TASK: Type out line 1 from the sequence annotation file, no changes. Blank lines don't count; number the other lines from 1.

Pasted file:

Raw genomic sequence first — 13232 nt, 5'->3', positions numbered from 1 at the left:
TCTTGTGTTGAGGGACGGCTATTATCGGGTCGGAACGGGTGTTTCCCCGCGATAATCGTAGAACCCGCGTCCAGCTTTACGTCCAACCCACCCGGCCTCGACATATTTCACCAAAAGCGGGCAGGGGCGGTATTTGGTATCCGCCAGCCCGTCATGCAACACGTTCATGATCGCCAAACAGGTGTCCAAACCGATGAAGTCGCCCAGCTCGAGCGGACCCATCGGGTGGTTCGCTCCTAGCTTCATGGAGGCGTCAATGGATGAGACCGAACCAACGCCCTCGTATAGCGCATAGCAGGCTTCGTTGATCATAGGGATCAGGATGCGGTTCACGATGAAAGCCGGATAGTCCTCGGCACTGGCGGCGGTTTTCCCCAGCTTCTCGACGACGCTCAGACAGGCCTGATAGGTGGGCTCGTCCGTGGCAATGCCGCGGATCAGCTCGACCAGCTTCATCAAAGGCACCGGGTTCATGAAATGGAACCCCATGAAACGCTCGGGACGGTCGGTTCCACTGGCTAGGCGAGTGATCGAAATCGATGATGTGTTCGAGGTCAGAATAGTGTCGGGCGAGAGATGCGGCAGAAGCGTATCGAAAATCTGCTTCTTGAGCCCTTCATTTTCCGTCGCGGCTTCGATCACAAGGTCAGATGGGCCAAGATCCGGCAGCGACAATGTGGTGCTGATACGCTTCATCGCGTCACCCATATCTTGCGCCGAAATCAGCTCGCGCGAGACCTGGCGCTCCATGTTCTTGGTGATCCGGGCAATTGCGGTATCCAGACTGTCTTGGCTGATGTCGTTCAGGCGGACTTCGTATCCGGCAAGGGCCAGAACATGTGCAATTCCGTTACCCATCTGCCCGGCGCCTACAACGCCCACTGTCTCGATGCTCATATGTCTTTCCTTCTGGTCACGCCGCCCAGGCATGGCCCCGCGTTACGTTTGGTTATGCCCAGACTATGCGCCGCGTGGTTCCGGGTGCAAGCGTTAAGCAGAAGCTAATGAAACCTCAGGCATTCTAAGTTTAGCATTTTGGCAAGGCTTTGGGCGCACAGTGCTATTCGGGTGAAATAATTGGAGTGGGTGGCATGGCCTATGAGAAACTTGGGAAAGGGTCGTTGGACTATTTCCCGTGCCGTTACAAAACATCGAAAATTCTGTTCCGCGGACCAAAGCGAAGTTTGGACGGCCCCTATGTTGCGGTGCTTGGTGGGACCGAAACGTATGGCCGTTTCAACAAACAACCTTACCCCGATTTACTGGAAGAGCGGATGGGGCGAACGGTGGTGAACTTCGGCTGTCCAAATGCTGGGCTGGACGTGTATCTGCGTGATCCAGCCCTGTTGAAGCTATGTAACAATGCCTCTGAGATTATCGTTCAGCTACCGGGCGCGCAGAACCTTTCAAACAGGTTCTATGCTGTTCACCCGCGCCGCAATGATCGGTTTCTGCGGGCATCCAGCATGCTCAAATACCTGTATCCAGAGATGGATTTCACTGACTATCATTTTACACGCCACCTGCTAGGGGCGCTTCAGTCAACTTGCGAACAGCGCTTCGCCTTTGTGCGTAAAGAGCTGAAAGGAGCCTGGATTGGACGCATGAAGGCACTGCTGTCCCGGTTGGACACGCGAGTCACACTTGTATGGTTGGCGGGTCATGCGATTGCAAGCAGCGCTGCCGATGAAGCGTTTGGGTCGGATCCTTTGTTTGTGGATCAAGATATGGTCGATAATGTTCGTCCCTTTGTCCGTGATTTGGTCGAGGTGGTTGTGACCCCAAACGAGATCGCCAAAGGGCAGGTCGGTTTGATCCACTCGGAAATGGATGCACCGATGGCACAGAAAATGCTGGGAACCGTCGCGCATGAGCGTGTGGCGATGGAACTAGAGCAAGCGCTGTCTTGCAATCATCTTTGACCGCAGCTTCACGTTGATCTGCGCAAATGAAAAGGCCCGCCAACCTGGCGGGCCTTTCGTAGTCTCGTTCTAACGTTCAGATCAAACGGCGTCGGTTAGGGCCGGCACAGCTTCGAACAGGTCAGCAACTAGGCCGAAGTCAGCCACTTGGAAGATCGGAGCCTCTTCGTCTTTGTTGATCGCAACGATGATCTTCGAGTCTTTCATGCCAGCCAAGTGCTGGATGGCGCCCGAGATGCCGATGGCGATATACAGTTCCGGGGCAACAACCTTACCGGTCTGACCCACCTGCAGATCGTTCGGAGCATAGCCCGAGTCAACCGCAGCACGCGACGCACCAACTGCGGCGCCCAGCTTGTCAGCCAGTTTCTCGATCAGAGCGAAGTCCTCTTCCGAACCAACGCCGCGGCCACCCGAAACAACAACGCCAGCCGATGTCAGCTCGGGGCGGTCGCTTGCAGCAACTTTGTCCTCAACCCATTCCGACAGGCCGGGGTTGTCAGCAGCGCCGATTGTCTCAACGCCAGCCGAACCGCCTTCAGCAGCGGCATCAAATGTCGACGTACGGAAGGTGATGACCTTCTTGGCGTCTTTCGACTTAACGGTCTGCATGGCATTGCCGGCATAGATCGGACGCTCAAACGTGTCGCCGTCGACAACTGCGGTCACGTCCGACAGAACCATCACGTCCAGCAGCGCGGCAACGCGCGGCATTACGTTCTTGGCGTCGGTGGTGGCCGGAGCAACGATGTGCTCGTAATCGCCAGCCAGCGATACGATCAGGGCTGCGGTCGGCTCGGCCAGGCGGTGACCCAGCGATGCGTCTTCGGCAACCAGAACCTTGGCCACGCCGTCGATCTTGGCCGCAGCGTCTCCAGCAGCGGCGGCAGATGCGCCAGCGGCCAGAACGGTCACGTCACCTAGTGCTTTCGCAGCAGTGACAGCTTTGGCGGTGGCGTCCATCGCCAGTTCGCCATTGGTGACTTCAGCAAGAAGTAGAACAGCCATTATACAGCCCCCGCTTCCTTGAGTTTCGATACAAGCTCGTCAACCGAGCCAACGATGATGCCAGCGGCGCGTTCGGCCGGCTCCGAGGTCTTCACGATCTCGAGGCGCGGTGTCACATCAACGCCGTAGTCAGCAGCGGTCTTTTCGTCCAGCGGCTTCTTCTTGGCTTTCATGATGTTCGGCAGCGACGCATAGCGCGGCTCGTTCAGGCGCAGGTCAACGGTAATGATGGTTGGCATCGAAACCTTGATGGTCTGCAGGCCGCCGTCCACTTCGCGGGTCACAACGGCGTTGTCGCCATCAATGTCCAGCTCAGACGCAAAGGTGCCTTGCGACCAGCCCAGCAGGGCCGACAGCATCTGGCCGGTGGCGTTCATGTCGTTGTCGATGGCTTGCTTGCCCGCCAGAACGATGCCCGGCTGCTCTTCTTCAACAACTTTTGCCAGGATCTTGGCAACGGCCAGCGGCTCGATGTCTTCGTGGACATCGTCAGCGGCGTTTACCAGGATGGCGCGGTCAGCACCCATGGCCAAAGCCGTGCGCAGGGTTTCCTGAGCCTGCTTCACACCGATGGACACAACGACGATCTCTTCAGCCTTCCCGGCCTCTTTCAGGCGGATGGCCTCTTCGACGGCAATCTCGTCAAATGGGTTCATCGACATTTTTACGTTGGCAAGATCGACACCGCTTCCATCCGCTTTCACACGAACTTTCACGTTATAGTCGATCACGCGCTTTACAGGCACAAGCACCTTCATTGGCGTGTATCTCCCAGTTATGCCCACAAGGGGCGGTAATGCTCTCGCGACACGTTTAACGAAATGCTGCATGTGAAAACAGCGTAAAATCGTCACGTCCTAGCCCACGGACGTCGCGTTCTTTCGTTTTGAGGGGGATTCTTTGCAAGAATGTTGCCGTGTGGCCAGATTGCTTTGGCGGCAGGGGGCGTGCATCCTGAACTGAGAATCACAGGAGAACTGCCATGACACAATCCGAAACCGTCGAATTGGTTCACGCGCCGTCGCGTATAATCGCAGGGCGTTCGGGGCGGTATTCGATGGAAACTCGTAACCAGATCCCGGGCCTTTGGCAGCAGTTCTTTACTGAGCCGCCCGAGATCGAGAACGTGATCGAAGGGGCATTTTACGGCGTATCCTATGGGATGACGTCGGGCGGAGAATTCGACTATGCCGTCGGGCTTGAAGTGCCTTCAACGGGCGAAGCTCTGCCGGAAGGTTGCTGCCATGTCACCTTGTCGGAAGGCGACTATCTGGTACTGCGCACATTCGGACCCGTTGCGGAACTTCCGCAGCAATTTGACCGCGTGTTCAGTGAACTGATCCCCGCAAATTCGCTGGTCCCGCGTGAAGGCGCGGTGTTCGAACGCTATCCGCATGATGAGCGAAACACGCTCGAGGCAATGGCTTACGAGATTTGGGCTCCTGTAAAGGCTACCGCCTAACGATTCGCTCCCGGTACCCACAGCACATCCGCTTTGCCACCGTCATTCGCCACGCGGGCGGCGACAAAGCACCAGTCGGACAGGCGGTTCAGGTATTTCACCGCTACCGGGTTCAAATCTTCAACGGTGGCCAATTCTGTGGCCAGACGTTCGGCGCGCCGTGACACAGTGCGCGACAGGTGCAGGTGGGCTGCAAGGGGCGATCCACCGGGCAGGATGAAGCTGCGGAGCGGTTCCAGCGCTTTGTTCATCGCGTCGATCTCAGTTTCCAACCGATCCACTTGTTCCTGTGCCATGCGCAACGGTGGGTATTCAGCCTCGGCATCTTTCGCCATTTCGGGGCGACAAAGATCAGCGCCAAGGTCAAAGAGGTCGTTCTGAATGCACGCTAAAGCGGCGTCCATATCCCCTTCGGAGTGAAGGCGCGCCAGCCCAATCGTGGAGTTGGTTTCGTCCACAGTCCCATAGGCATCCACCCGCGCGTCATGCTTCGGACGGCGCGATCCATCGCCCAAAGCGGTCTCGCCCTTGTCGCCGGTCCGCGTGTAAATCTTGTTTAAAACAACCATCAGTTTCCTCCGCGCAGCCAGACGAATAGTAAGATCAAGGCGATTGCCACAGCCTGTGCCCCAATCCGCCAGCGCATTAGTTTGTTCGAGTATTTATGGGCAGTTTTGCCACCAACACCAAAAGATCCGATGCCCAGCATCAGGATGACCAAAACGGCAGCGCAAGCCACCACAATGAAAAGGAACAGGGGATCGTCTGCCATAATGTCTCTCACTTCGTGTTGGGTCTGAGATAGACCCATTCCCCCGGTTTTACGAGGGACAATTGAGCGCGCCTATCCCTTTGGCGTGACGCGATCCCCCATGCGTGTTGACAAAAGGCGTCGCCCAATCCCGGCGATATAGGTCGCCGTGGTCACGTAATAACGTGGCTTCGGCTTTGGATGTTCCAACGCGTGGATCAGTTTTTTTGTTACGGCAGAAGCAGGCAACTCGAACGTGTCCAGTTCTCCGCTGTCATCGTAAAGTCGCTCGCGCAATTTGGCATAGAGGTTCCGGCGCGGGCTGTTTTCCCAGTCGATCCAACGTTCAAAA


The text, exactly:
Raw genomic sequence first — 13232 nt, 5'->3', positions numbered from 1 at the left: